Perhaps you supported President Bush’s ill-conceived adventure into Iraq, which destabilized the Middle East and set the stage for the growth of ISIS. This war is one of the major drivers of the current refugee crisis and many of the ongoing challenges our veterans face. If so, refugees are not the problem. You are the problem.
Do you support the President’s intention to repeal the financial reforms enacted under Dodd-Frank? You know, the reforms put in place to help guard against the financial crisis that precipitated the Great Recession? That Great Recession that was built upon a housing bubble that left thousands of people homeless? If so, refugees are not the problem. You are the problem.
But we haven’t really even begun talk about homelessness writ large yet. Homelessness, at least among non-veterans, is not an issue that the federal government addresses. It’s tackled primarily at the local level, where your vote and your input is even more important.
So, do you vote in local elections? Do you vote for candidates who support effective policies to tackle homelessness, chiefly those that seek to actually provide affordable rental units directly to homeless individuals? If not, refugees are not the problem. You are the problem.
Do you support local officials and nonprofit organizations that provide housing, whether temporary or permanent, to homeless individuals regardless of whether or not they have substance abuse issues? Or do you force homeless people to go through treatment for substance abuse and mental health issues before gaining access to housing support? If so, refugees aren’t the problem. You are the problem.
Perhaps you voted for a Republican governor that refused to expand Medicaid in his or her state. Do you support the current effort by Congressional Republicans to turn Medicaid into a voucher program, which would slash benefits and prevent people from taking advantage of it at the times it is most needed, like during recessions when homeless rates increase? What about Republican efforts to repeal the Affordable Care Act (ACA), which expanded mental health coverage to millions of Americans? That same ACA which bent the cost curve for healthcare expenses, which are the single largest reason for personal bankruptcies in the US? If so, refugees aren’t the problem. You are the problem.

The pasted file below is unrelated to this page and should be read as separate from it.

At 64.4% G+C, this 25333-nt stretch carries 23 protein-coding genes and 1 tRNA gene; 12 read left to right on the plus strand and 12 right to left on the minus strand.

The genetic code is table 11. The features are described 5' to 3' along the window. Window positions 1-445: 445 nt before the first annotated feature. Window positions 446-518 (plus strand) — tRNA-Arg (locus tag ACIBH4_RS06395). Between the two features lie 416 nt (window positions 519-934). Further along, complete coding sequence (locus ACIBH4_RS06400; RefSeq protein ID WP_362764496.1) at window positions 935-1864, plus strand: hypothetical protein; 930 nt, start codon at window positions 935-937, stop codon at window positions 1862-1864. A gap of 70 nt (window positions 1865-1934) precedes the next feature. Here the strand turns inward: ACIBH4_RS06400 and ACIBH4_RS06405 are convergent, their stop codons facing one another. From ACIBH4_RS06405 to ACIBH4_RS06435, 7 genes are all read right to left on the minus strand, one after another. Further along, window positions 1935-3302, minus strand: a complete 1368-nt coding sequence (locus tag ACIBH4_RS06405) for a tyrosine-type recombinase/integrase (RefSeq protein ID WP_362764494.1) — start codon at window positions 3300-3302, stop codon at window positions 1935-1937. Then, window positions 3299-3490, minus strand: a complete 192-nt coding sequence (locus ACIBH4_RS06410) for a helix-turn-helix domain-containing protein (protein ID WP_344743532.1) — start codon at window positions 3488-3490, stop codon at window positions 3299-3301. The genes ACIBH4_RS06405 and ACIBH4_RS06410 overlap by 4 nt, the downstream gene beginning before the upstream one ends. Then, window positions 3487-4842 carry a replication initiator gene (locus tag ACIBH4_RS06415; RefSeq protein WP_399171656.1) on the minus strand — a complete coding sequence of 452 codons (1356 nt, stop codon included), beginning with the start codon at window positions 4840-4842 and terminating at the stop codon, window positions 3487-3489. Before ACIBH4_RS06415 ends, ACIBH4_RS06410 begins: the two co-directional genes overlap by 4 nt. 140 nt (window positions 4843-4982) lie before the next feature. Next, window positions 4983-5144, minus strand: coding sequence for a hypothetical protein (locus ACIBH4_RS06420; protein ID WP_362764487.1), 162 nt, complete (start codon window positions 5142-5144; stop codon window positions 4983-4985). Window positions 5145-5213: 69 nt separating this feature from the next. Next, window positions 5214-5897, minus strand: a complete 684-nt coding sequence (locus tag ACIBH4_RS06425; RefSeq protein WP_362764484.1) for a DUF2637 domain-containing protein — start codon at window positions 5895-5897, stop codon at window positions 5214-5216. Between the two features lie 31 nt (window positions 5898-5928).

One of the myriad causes for homelessness in many cities is the rising cost of housing. There are a number of factors that affect housing prices, but none is more important than supply. We can help to mitigate price spikes by building more, denser housing units. Even if these units do not sufficient include low-income units – which they should – they can relieve stress on other properties, opening them up for new residents. But local residents, particularly homeowners who stand to benefit from ever-increasing property values, often fight these types of projects. Others still promote zoning restrictions to ensure that “those people” cannot live in their neighborhoods.
Are you a NIMBYist? Do you support exclusionary zoning policies like minimum lot size, height restrictions, and mandatory parking minimums? If so, refugees aren’t the problem. You are the problem.
It’s a time-tested American tradition to blame the Other for our problems. If we don’t have enough money to solve all of our social issues, it must be the fault of the last person through the door. But that’s bullshit, and you know it’s bullshit.
Refugees are entitled to our help, support, and investment. They earned it with their blood, sweat, and tears. We have an obligation to defend, support, and care for them. That does not mean that we are unable to protect other vulnerable populations, like military veterans and homeless children. It never has, and, hopefully, never will.
So stop pretending otherwise. If the people sharing these stupid memes want to know whom to blame for our homeless population, maybe they should look in the damn mirror for once.